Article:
Showing classes pull in the crowds as quality breeds show the way

THE showing classes at the Fáilte Ireland Dublin Horse Show pulled in the spectators, who lined the rails for judging in the various finals.

Particular interest was shown in the Irish Horse Board-sponsored breeders championship, which had a €20,000 prize fund.

That was quadruple last year’s in a bid to encourage more people to show their mares and foals, and to recognise those who keep such quality produce stock that they inevitably rise to the top in showing classes.

Winner of the €5,000 top prize was Jim Tempany, a veterinary surgeon from Screen, Co Sligo, with Leader Star, an 11-year-old grey bred by Luke Morley in Knock, Co Mayo. The reserve champion was exhibited by Desmond Gibson, Dromara, Co Down.

West Cork, a stronghold of the Irish Draught breed, had a big success when Patrick Hennessy, Timoleague, won the foal championship. Edward Corbett, Thurles, Co Tipperary, took the reserve rosette.

“I am thrilled,” said Patrick, whose filly has had a string of successes this year.

Suzanne Finlay, Augher Castle, Tyrone, won the mare championship, with Julia Crosbie and Rebecca Osborne, Enniscorthy, Co Wexford, being chosen as the reserve champion.

The Irish Draught stallion championship went to Martha DuPont, c/o Antony Gordon, Ballina, Co Mayo, with Timothy and Helena O’Regan, Ballygarrett Stud, Mallow, Co Cork, taking second place.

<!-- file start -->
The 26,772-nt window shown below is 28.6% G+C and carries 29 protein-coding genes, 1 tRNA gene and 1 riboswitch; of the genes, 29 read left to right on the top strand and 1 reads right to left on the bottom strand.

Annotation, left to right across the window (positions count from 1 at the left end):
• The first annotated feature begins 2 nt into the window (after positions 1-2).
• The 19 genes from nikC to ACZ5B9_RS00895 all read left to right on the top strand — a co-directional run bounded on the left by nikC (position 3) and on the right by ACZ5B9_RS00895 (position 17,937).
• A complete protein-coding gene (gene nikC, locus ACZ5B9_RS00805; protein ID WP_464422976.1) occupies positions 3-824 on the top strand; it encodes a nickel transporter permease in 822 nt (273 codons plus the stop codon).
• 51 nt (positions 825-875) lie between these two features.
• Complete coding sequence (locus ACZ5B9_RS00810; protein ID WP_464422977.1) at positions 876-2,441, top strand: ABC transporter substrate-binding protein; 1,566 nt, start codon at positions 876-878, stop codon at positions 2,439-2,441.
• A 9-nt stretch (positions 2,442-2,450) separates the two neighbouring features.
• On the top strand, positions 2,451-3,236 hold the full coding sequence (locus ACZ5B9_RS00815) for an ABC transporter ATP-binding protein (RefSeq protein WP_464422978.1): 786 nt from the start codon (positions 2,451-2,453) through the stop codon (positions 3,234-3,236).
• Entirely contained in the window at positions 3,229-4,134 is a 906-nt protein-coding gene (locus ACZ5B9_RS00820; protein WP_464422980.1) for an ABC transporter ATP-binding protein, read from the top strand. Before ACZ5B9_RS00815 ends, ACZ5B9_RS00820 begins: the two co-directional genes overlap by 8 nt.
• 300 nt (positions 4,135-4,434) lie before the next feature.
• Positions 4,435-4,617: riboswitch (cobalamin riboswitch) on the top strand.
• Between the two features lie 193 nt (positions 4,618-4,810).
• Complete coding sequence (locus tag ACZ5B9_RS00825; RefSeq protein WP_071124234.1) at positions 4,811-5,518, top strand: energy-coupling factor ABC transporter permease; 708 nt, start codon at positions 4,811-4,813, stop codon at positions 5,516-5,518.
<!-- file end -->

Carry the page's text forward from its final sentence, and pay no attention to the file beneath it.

Meanwhile, Irish Horse Board chairman Michael Osborne said there is no fear of the Irish Draught horse disappearing from the land.

He made the prediction at the show following recent concerns that the country’s primary indigenous horse breed was under threat due to falling numbers.

The status of the breed is given in the World Watch List for Domestic Animal Diversity as “endangered maintained”.

This means that while it is not in immediate danger of extinction, its survival will require a concerted effort.

Mr Osborne said the Horse Board’s philosophy is that if Ireland is to go anywhere in the sport horse world it will have to go back to the basics - the Irish Draught horse and mare.

“The last thing we want to see is people getting out (of that),” he said.

Mr Osborne was launching an illustrated history of the Irish Draught horse by Mary McGrath and Joan C Griffith, published by Collins Press in Cork.

For a full list of results see Thursday’s Farm Exam.

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